UK companies without flexible working ‘will struggle to hire over the next five years’

Businesses that don’t embrace flexible working will struggle to hire in the next five years, according to a businessman hoping to run for Tory mayor.

Natalie Campbell, co-CEO of Belu Water, will speak at an inter-party event organized by the 4 Day Week Campaign on Tuesday, when she will release her mini-manifesto.

She said: “I think the world has changed after the pandemic. People absolutely recognize that being visible, being seen at a desk, literally at the desk in front of a screen, does not provide or create a fully productive workforce.”

Under a four-day work week, employees would see their work hours reduced by 20%, bringing them down to about 28 hours a week, with no pay cut.

The 4 Day Week Campaign and various think tanks are calling ahead of the election for parties to back policies that would help provide flexible work patterns for employees.

These include reducing the maximum work week, changing the official flexible working guideline, setting up a fund to support businesses, launching a public sector pilot, and setting up a working time council.

The mini-manifesto argues that British workers have some of the longest full-time working hours in Europe, but the UK still has one of the least productive economies.

Campbell said: “There are multiple reasons why productivity is not where it should be. Not adopting more innovative ways of working definitely helps.”

He added: “I think people have recognized that trying to fit 19th century Industrial Revolution-style ways of working into jobs ranging from the knowledge economy to manufacturing to the care system doesn’t work.

“We need to recognize that people do very different jobs and therefore need work patterns that allow the economy to function in a much more modern and contemporary way.”

Proponents of the four-day week say the five-day 9-5 workweek is outdated and no longer fit for purpose. According to its defenders, the concept of “weekend” was invented more than a century ago, so Britain must update its working hours.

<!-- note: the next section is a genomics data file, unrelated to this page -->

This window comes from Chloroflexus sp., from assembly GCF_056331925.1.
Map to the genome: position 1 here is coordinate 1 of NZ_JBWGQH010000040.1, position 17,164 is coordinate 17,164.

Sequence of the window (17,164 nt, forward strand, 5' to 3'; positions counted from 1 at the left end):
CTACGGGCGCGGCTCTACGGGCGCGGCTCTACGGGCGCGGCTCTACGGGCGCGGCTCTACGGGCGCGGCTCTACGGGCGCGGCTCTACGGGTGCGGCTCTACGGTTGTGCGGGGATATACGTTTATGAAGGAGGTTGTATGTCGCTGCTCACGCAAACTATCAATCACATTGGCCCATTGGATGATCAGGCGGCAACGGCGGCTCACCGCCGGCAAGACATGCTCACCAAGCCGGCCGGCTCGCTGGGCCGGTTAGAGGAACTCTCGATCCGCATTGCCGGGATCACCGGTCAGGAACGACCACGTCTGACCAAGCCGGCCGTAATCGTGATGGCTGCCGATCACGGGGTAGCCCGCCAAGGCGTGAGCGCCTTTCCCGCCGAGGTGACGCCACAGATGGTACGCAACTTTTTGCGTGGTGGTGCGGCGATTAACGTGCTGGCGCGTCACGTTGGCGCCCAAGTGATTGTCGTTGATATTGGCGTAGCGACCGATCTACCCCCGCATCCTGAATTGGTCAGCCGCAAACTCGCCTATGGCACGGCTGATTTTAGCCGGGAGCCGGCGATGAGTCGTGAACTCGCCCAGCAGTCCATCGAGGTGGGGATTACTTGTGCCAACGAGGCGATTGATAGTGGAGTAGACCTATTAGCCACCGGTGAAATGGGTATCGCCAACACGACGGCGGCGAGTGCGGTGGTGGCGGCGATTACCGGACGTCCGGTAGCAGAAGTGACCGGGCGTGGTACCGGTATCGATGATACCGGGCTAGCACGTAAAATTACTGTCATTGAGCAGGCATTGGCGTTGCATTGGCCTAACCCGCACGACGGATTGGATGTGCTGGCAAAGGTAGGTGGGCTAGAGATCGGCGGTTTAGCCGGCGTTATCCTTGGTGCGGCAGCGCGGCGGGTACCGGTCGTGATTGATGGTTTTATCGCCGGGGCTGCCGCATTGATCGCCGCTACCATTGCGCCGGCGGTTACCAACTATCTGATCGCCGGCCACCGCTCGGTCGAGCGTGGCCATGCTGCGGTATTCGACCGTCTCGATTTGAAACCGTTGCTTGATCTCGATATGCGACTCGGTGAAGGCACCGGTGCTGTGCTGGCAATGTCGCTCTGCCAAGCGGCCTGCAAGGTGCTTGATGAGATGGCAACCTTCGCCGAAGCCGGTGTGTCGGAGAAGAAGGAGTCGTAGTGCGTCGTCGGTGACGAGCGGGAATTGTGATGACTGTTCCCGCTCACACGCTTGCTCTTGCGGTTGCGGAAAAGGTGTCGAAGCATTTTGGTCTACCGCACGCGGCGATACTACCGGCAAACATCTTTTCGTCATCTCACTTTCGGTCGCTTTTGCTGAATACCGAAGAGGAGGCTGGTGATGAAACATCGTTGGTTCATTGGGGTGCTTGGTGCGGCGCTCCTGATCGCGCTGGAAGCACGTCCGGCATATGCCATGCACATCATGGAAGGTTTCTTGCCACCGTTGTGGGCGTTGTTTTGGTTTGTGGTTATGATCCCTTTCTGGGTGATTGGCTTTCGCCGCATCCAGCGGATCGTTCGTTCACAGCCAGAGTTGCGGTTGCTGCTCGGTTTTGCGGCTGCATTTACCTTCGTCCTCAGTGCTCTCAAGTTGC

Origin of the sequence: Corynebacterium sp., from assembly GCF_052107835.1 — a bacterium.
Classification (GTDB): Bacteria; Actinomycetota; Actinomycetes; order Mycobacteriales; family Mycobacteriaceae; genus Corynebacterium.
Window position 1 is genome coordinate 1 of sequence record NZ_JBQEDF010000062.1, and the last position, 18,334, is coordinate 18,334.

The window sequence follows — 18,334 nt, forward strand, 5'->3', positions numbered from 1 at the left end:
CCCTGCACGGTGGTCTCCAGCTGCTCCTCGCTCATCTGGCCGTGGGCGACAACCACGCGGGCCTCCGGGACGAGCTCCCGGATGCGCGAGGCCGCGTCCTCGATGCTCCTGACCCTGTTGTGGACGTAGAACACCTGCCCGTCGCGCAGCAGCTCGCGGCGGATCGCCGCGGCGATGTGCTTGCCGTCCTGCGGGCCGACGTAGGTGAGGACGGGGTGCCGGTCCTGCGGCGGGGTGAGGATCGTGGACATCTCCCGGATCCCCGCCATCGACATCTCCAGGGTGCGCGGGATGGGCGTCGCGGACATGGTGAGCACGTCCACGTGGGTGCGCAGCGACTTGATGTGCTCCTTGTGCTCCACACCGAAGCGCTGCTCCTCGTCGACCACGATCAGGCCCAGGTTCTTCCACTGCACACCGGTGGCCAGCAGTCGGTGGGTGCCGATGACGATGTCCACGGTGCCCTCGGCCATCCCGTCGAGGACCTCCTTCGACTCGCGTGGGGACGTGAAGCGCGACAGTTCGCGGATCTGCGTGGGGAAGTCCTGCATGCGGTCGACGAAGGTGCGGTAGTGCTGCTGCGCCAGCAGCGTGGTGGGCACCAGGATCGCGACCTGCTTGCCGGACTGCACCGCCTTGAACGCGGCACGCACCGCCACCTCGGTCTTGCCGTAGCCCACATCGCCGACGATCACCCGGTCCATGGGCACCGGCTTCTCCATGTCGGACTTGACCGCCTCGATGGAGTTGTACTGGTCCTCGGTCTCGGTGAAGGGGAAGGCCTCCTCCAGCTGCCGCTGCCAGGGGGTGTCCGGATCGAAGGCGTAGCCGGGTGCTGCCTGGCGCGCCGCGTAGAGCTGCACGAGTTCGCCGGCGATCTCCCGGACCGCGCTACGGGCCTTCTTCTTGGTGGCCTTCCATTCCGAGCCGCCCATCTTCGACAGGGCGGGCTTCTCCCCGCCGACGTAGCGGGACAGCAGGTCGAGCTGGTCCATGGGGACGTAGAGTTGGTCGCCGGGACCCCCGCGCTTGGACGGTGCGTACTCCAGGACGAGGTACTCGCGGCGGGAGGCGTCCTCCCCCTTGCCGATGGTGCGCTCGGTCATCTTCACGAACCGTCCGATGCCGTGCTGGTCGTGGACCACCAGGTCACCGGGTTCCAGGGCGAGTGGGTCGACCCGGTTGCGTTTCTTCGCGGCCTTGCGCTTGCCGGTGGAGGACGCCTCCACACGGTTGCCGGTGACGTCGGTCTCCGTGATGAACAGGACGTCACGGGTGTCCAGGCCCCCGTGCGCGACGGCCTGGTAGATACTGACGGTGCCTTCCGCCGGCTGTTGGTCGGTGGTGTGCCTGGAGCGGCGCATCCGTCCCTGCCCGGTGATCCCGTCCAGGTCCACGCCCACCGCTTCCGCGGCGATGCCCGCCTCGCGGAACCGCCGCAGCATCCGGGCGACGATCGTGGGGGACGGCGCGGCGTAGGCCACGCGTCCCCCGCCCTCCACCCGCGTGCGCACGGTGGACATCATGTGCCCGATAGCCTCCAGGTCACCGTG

However, critics say a four-day week would mean companies can expect their employees to squeeze the same hours into fewer days.

Joe Ryle, 4 Day Week campaign manager, said: “We live in a country that could be called Burnout Britain. We work some of the longest hours in the world, some of the longest in Europe, while also having one of the least productive economies.

“We have this mindset where so much of our life is defined by work.”

Although no country has fully adopted a four-day week, some are experimenting with one or have policies that allow for flexible working, including South Africa, Belgium, Iceland and Japan.

The shift to flexible working has been suggested more frequently in recent years: the Labor Party included plans for a 32-hour workweek with no loss of pay in its 2019 general election programme.

Campbell said a cultural change was needed. “Ultimately, companies that offer flexibility, that are thinking about new ways to create opportunities for teams to work, both from home for four days in a rotating pattern, will thrive because they have engaged teams that retain people, who are hiring top talent and ultimately being more productive.”

Since December 2022, the Scottish Liberal Democrats have been testing a four-day work week for staff employed directly by the party.

A party spokesperson said: “We are continuing to evaluate the findings from the pilot so that they can be shared and leveraged by other parts of the organization, where appropriate.

“The Scottish Liberal Democrats are calling on the Scottish government to come up with long overdue proposals and launch the pilot program it announced in September 2021. It is critical that we do all we can to support fair employment practices and flexible working arrangements.”

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